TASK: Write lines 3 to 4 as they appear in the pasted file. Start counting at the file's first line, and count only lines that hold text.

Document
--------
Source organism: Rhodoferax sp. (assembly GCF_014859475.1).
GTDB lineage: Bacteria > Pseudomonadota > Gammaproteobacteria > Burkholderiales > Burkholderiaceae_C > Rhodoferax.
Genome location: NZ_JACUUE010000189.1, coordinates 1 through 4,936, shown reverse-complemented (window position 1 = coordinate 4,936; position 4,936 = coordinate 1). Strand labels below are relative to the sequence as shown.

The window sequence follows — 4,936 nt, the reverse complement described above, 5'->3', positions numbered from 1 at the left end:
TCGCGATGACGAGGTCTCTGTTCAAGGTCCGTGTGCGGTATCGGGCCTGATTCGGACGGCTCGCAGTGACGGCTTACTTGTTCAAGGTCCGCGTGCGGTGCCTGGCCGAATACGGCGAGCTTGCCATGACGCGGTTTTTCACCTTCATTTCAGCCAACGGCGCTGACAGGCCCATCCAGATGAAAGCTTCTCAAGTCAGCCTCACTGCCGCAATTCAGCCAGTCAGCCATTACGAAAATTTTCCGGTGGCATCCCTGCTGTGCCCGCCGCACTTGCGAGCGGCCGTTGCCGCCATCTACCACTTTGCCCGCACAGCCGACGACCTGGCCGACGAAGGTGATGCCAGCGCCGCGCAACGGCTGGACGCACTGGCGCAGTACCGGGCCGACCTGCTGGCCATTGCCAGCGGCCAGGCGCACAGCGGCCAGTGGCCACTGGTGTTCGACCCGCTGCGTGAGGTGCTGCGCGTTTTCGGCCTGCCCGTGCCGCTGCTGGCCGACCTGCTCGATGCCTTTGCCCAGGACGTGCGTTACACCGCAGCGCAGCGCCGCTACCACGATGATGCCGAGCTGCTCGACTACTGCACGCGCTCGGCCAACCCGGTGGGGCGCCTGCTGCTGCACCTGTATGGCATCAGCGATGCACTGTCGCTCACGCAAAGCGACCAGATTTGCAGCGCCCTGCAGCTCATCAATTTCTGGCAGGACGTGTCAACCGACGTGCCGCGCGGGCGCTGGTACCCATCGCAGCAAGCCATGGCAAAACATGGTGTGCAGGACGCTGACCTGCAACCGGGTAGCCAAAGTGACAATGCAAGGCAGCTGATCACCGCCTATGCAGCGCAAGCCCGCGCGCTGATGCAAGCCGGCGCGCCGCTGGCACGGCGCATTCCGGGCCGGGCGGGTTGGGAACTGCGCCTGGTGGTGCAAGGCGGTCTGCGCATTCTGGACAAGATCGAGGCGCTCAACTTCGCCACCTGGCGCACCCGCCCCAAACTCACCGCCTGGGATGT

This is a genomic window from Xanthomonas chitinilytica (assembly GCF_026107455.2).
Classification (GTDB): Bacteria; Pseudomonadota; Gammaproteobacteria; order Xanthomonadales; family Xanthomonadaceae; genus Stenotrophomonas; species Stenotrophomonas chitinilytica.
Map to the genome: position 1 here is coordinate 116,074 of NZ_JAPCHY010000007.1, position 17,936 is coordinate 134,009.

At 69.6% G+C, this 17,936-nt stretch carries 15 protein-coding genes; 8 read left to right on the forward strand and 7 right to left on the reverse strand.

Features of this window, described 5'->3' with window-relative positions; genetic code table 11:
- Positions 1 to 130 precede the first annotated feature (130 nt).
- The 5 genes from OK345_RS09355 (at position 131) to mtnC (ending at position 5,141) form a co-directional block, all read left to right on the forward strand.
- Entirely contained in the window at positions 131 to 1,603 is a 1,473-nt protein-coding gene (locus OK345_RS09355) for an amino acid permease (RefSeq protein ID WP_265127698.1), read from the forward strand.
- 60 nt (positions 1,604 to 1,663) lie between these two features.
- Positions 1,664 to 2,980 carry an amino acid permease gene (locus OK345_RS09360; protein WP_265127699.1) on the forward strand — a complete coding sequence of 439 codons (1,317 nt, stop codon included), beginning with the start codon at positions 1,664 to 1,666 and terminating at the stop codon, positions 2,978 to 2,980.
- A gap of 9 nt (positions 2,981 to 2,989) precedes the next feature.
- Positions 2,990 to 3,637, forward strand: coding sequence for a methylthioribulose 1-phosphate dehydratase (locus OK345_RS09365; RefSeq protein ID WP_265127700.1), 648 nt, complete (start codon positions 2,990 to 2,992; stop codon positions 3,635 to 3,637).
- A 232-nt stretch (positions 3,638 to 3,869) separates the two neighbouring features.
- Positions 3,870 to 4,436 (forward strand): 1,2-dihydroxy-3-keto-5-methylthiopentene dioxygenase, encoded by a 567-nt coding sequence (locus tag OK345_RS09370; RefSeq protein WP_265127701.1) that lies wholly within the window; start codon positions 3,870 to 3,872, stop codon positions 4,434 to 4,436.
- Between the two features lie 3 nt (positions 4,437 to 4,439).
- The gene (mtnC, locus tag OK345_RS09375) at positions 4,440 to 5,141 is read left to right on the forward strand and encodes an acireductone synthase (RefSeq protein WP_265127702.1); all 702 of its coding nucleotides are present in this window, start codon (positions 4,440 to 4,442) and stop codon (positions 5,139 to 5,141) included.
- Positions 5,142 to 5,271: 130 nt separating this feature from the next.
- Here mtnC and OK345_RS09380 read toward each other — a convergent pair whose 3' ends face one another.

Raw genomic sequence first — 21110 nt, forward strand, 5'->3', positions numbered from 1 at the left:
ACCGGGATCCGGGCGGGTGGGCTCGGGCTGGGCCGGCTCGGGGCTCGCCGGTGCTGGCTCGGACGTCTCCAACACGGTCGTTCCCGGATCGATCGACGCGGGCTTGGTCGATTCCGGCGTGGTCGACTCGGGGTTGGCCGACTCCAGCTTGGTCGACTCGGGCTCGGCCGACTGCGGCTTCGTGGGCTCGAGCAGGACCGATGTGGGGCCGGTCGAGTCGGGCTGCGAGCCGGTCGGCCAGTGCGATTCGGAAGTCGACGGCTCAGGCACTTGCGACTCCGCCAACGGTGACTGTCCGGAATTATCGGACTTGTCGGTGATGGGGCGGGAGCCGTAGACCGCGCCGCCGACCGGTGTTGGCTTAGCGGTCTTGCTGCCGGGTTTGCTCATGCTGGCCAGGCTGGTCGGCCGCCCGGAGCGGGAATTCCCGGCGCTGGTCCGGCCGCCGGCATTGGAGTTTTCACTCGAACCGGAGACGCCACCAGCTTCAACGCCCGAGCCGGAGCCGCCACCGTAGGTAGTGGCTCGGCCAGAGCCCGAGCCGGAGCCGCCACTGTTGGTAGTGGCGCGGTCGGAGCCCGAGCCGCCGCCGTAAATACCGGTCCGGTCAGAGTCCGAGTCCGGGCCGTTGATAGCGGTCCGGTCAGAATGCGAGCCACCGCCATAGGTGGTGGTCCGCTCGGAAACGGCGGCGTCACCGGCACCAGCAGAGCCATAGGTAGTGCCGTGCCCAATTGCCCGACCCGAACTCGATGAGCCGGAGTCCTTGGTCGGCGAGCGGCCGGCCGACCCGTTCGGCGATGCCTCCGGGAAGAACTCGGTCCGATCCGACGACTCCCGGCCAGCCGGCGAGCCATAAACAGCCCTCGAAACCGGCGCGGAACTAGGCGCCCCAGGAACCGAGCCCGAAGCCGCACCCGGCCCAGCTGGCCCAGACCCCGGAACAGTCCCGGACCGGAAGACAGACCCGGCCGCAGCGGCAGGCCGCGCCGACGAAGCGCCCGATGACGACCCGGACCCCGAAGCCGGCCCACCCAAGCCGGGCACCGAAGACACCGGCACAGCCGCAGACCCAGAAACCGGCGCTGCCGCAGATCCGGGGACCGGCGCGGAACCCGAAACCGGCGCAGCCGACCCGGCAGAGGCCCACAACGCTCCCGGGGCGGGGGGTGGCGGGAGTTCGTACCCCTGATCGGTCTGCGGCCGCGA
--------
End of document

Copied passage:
Genome location: NZ_JACUUE010000189.1, coordinates 1 through 4,936, shown reverse-complemented (window position 1 = coordinate 4,936; position 4,936 = coordinate 1). Strand labels below are relative to the sequence as shown.

The window sequence follows — 4,936 nt, the reverse complement described above, 5'->3', positions numbered from 1 at the left end: